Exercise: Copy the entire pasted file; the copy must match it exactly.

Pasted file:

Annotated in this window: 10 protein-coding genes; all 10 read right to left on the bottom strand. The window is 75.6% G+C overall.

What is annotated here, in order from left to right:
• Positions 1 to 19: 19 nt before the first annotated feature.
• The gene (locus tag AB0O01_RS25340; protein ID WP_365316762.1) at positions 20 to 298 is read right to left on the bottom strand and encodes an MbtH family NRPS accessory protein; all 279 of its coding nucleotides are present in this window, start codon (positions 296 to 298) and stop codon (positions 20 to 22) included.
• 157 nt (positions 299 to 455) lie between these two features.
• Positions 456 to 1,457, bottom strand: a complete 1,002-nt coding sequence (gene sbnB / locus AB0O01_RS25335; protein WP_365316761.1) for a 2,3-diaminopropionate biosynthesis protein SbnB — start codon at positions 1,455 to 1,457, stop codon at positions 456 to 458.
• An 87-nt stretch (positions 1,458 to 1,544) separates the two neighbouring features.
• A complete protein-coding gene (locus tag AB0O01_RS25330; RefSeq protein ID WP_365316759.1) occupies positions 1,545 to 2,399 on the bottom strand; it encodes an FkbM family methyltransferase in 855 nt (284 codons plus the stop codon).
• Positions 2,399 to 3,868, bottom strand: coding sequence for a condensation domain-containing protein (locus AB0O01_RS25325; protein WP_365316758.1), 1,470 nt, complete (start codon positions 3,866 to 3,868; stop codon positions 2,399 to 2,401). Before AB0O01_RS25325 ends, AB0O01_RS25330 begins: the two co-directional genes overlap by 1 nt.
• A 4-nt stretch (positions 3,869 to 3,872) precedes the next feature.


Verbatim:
Annotated in this window: 10 protein-coding genes; all 10 read right to left on the bottom strand. The window is 75.6% G+C overall.

What is annotated here, in order from left to right:
• Positions 1 to 19: 19 nt before the first annotated feature.
• The gene (locus tag AB0O01_RS25340; protein ID WP_365316762.1) at positions 20 to 298 is read right to left on the bottom strand and encodes an MbtH family NRPS accessory protein; all 279 of its coding nucleotides are present in this window, start codon (positions 296 to 298) and stop codon (positions 20 to 22) included.
• 157 nt (positions 299 to 455) lie between these two features.
• Positions 456 to 1,457, bottom strand: a complete 1,002-nt coding sequence (gene sbnB / locus AB0O01_RS25335; protein WP_365316761.1) for a 2,3-diaminopropionate biosynthesis protein SbnB — start codon at positions 1,455 to 1,457, stop codon at positions 456 to 458.
• An 87-nt stretch (positions 1,458 to 1,544) separates the two neighbouring features.
• A complete protein-coding gene (locus tag AB0O01_RS25330; RefSeq protein ID WP_365316759.1) occupies positions 1,545 to 2,399 on the bottom strand; it encodes an FkbM family methyltransferase in 855 nt (284 codons plus the stop codon).
• Positions 2,399 to 3,868, bottom strand: coding sequence for a condensation domain-containing protein (locus AB0O01_RS25325; protein WP_365316758.1), 1,470 nt, complete (start codon positions 3,866 to 3,868; stop codon positions 2,399 to 2,401). Before AB0O01_RS25325 ends, AB0O01_RS25330 begins: the two co-directional genes overlap by 1 nt.
• A 4-nt stretch (positions 3,869 to 3,872) precedes the next feature.